Data Collection

Data Collection

#DSF4Women Day 2: In the field

Data Collection

#DSF4Women Day 2: In the field

October 25 , 2016

Picture: Data collection to assess women’s preferences in using digital financial services in the outskirts of Entebbe.

Kampala, UGANDA - 

Day 2 of the #DFS4Women event saw participants go out into local communities to meet the real digital financial service (DFS) experts: mobile money customers and agents. Using a mobile-based Android app developed by Optimetriks, a provider of technological solutions to collect, process and visualize data, participants set out on a casual survey of DFS customers and agents. The goal was for #DFS4Women participants to collect data capturing perceptions and preferences related to transferring money, saving and borrowing and to understand what role gender plays in shaping financial behaviours. At the same time, the survey allowed participants to experience a digital data collection technique and offered participants, coming from different countries at various stages of ecosystem development, an opportunity to speak to real users and agents in Uganda.

Data was collected around Entebbe, along the shore of Lake Victoria, amongst fishing communities where the main livelihoods, besides fishing, consisted of subsistence farming and small trade. The mobile-based questionnaires targeted either customers or agents and covered issues related to metrics of digital transactions, preference for specific DFS and suggestions for further improvements. Though all data could be disaggregated by gender, the survey also included specific focus questions: is there a preference to deal with a male rather than a female agent? would the owner of a mobile money agency hire a male teller instead of a woman, and why?

Participants looked at the local mobile money landscape through the lens of their own experience, which yielded a few surprises. Notably, the research team from South and Southeast Asia, where agent networks are less developed, remarked that—in quite a small area—there was a large number of agents to transact and willing to share their views on DFS. Surprises also emerged during the debriefing session, when the entire team convened and analysed the collected data through a highly interactive dashboard.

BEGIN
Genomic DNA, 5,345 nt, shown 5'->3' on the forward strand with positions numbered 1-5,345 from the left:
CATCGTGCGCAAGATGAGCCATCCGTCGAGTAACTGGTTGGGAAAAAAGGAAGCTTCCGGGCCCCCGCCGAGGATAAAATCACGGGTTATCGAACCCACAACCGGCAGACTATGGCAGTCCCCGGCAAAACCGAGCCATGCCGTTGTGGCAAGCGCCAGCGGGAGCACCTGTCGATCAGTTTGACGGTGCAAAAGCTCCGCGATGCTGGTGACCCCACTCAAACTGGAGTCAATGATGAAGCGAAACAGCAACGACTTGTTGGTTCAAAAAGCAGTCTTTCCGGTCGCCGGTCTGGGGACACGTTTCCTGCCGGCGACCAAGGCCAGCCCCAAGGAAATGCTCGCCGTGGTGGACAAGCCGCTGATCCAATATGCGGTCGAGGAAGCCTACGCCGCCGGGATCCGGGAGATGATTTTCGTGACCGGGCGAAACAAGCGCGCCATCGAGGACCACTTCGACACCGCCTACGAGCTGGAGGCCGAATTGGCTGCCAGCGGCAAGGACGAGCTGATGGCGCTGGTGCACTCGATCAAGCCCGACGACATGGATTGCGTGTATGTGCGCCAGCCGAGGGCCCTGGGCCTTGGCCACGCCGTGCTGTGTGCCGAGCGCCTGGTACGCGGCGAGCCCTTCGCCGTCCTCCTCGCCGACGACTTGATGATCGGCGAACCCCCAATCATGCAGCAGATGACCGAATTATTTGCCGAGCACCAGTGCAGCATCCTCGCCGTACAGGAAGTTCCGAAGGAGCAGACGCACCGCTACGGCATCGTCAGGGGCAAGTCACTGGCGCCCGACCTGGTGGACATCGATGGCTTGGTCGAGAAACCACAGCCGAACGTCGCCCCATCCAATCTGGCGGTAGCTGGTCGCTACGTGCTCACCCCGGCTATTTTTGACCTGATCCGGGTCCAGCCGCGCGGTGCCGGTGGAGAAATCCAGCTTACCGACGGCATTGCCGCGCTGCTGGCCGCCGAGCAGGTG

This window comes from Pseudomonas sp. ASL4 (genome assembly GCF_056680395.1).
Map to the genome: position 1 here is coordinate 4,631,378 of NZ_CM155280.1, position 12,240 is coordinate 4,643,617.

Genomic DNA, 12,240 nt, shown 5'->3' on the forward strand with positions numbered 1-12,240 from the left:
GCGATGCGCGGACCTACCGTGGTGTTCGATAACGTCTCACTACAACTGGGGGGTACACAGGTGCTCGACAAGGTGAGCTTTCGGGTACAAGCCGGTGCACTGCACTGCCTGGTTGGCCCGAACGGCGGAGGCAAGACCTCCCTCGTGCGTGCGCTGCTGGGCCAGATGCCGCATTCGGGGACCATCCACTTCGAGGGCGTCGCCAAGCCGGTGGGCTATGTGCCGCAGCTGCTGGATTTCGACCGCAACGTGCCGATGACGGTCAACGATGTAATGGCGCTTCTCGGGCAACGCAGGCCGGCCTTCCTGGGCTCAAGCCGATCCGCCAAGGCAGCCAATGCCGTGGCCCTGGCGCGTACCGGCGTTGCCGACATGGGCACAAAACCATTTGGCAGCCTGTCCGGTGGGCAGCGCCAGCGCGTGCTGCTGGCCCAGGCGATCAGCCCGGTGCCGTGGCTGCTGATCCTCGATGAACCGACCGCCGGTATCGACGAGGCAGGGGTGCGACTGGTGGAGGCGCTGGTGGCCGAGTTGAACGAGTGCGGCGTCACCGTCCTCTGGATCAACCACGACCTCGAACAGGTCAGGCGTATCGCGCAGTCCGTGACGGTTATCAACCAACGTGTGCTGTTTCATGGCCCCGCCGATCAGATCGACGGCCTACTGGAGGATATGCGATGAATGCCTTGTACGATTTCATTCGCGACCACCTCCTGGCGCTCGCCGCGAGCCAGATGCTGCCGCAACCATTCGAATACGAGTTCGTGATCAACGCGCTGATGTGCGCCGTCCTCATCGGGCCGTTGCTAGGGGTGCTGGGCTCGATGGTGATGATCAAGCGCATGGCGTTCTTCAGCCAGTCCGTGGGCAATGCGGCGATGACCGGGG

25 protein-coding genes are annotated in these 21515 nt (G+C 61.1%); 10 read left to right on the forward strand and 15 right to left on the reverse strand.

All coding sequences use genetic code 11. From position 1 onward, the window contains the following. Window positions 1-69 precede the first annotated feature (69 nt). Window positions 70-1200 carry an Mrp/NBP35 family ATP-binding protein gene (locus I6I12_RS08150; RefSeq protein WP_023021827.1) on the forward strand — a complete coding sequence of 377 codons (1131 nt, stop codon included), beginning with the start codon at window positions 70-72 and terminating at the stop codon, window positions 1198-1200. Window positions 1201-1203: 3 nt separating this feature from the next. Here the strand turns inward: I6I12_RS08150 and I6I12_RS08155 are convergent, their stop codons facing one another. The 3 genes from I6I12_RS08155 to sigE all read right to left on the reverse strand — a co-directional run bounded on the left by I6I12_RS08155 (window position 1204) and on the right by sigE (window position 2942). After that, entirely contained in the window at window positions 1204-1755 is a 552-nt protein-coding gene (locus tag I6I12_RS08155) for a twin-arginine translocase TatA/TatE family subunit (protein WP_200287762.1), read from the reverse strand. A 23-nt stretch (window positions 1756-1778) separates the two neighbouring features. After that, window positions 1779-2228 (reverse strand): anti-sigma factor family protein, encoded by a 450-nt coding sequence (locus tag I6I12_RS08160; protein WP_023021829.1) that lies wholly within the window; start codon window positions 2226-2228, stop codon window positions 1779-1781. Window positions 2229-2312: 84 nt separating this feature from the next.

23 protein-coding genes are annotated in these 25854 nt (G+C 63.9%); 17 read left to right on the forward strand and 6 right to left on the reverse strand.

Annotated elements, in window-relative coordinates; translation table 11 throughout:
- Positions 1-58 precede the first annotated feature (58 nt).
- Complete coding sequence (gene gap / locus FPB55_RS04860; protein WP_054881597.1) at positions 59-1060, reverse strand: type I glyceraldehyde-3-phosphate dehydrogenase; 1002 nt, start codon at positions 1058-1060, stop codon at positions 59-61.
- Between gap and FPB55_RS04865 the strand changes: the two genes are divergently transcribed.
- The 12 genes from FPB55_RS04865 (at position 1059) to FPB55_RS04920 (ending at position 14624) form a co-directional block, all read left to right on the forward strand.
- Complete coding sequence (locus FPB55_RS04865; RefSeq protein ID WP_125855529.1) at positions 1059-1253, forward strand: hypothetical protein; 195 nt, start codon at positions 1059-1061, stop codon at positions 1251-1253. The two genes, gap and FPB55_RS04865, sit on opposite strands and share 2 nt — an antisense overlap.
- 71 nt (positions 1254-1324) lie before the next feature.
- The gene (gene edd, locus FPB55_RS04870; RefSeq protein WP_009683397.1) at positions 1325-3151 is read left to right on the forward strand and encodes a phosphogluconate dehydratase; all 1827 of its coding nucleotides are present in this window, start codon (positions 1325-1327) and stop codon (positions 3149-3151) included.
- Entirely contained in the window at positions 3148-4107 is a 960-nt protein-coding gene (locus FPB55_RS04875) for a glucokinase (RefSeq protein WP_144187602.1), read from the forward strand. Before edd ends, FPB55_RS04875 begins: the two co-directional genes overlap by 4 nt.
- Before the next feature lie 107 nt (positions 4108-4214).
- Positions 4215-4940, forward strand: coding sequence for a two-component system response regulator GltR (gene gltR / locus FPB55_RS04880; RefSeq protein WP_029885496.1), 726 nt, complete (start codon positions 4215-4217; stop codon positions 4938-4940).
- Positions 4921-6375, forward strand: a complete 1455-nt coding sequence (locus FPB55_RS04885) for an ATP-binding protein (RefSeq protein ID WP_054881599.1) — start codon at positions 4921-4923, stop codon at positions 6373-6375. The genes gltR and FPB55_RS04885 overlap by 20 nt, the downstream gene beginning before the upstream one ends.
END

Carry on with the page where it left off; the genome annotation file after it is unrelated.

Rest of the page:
Although sampling for the survey was casual, the findings of the sample size of approximately 500 agents and 600 customers offered some interesting insights on the impact of gender on both agent and customer mobile money usage. Interestingly, one of the female agents reported that she prefers serving men since she said they know better what kind of service they are looking for. The owner of an agency confessed that he preferred women over men because ‘they are more reliable.’ In general, though, the gender of the agent did not seem to have much impact on the choices of the customers. However, men and women appeared to have different levels of overall satisfaction and needs. Age and education also played a role. For instance, male customers over 36 years old and with a higher education level reported greater satisfaction than female customers of the same cohort. Also, women favoured agent-assisted transactions rather than those through their own mobile wallet, unlike men who still preferred to complete transactions from their own device. This finding elicited a discussion on how providers are trying to eradicate direct deposits to third-party wallets—a prevalent challenge in the market. This tendency of a customer to perform a cash-in transaction to a third party, rather than cashing in to his/her own wallet and then performing a transfer, has two negative impacts on the operator: 1) commission is paid on the cash-in and 2) users do not gain understanding and confidence with using the services themselves. The net result is a negative revenue impact and a significant challenge for operators, which has been met by mitigation measures that include not paying commission on transactions deemed to be direct deposits. Curtailing direct deposits can have a direct negative impact on female clients. There are gender-specific usage tendencies: unmarried women use savings primarily for school fees while married men use loans for emergencies. And there are gender-driven perceptions: most women in the sample were likely to use a product to save better while most men showed a keen interest in borrowing. The group identified the challenges faced by operators but also voiced the expectation that there should be a mechanism to ensure women are not disenfranchised from these services any further.

Although based on a causal sampling, the exercise carried out around Entebbe offered some interesting insights on the different ways men and women perceive DFS and the value they can draw from them. Further assessments should go to a more granular level, and strive to grasp the complex dynamics at play (for instance, related to family commitments) that prevent women from exploring the full range of opportunities offered by DFS.


October 2016. Copyright © UN Capital Development Fund. All rights reserved.

Photo © UNCDF Uganda/2016.

The views expressed in this publication are those of the author(s) and do not necessarily represent the views of UNCDF, the United Nations or any of its affiliated organizations or its Member States.

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